My assumptions that “Anonymous” was anything like a “group” was complete boneheadednesss. I’m now told it’s an “internet gathering,” though whether any the “individual” telling me that is even remotely associated with Operations Payback or Avenge Assange, I haven’t the faintest whisper of a hint of a sniff of a distant memory of a clue.

My outrage about the threat delivered Thursday can remain intact — but it should have been directed solely at that individual who made it, who might not even be a hacker, could have been joking, and/or could be the badest-assest hacker around, and still be an asshole, and still have been joking.

The criticisms I made should have been pointed at that single person. That was major idiocy on my part; mea culpa.

The good news is that I’m in good company! (READ THE REST OF THIS POST ON TECHYUM)

The Canary Sang But Couldn’t Fly

The full title and subtitle of this book? The Canary Sang But Couldn’t Fly: The Fatal Fall of Abe Reles, the Mobster Who Shattered Murder, Inc.’s Code of Silence. After typing it, I’m ready for a nap.

The title pretty much sums up the wonkish tone of the offering, which is, even so, one of the best organized crime books I’ve ever read. It may be of primary interest to those who are completely obsessed with the Mob, and particularly with the Mob in the 1930s. Regardless, it’s magnificent.

The Canary Sang But Couldn’t Fly concerns the career, and more specifically the death, of Abe Reles, a government witness against Murder, Incorporated. Murder Inc. was “The Syndicate,” the enforcement wing of the national Mafia organization (though most particularly in the New York area). Reles’s death was a critical moment in the history of the mob, since the case was one of the government’s first real attempts to prosecute the Mafia since the Capone days.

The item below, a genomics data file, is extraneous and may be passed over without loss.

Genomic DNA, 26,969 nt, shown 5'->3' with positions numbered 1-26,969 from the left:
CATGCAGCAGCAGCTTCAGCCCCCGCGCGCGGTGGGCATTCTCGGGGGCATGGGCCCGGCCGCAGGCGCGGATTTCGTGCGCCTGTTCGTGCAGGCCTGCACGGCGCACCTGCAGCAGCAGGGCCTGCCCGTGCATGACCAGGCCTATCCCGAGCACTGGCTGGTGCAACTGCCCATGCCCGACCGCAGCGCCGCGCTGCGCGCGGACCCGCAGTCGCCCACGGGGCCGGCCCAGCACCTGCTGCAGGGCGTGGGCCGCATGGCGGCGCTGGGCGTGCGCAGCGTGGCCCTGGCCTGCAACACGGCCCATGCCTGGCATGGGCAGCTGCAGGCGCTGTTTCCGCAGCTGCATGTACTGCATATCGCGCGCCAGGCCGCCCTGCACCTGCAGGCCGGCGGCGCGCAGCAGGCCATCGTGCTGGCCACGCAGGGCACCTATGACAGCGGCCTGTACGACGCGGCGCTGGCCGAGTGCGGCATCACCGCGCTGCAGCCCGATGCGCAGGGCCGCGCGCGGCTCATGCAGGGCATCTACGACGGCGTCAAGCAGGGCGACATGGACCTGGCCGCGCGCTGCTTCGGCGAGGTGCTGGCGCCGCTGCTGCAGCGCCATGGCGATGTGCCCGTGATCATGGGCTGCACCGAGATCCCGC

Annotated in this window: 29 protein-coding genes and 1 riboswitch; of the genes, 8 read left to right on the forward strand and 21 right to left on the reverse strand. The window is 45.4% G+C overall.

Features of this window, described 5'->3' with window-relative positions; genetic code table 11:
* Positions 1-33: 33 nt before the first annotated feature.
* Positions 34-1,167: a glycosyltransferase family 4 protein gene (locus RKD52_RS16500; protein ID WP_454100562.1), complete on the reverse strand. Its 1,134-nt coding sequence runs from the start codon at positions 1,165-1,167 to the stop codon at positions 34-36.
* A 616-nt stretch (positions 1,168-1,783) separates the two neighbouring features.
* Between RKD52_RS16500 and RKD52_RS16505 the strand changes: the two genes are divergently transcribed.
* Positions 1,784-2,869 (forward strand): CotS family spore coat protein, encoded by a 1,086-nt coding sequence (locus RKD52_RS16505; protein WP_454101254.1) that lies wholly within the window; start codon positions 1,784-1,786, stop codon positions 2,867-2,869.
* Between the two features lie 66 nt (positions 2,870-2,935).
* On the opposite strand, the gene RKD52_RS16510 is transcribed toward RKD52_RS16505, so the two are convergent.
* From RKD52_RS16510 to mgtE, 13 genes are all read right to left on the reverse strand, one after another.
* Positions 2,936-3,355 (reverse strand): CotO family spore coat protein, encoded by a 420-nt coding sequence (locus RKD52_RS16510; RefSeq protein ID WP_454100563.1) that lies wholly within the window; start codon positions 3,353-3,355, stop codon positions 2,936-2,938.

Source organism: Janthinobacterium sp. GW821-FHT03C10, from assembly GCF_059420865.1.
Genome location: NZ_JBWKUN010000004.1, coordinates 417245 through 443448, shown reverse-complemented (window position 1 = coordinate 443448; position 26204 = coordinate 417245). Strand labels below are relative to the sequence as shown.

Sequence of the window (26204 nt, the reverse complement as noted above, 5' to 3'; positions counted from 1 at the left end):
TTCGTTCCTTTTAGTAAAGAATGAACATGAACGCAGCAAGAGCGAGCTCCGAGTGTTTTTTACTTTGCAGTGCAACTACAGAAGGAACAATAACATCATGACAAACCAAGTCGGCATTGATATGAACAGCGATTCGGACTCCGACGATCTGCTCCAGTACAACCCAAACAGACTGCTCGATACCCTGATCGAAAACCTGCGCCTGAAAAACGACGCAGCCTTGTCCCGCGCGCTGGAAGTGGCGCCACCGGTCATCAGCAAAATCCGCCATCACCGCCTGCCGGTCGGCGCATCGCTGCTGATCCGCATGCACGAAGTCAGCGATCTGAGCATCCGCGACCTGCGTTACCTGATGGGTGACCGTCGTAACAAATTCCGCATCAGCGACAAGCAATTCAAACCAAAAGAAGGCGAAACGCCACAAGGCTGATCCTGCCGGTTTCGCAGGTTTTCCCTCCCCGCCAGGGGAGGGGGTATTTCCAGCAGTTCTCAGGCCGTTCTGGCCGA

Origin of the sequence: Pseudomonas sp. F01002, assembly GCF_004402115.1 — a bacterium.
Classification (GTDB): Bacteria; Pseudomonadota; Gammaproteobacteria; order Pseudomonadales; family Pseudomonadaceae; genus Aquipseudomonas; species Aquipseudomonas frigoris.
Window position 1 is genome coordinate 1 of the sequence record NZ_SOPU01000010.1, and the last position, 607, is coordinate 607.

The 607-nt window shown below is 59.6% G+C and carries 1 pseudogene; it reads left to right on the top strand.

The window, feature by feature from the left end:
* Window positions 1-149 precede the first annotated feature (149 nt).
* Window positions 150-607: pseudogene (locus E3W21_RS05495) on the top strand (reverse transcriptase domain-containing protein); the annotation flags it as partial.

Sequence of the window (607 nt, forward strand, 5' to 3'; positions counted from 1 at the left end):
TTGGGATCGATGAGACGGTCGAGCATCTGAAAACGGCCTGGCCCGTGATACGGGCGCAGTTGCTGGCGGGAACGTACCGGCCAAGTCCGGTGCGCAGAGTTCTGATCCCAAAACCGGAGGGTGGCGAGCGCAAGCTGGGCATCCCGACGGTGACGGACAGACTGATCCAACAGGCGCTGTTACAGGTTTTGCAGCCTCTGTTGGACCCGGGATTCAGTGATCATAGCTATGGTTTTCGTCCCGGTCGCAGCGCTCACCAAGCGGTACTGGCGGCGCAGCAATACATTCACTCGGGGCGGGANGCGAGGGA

The first part of the book, roughly speaking, relates the events in Reles’s life and in his murder. The whole second half is essentially a deconstruction of the investigative process, in which it is painfully obvious to everyone (including to members of Congress) that there was a major cover-up — but no one can figure out quite what happened.

It’s a bit of a police procedural at times; those tend to leave me cold when they’re fiction, but for some reason here it all comes together. I read it thoroughly engrossed.

Unfortunately, the author, who studied Murder, Incorporated for 10 years, passed away as the book was being prepared for publication. So there won’t be any more awesome books coming from him. Major bummer.

This one is serious essential reading for organized crime scholars.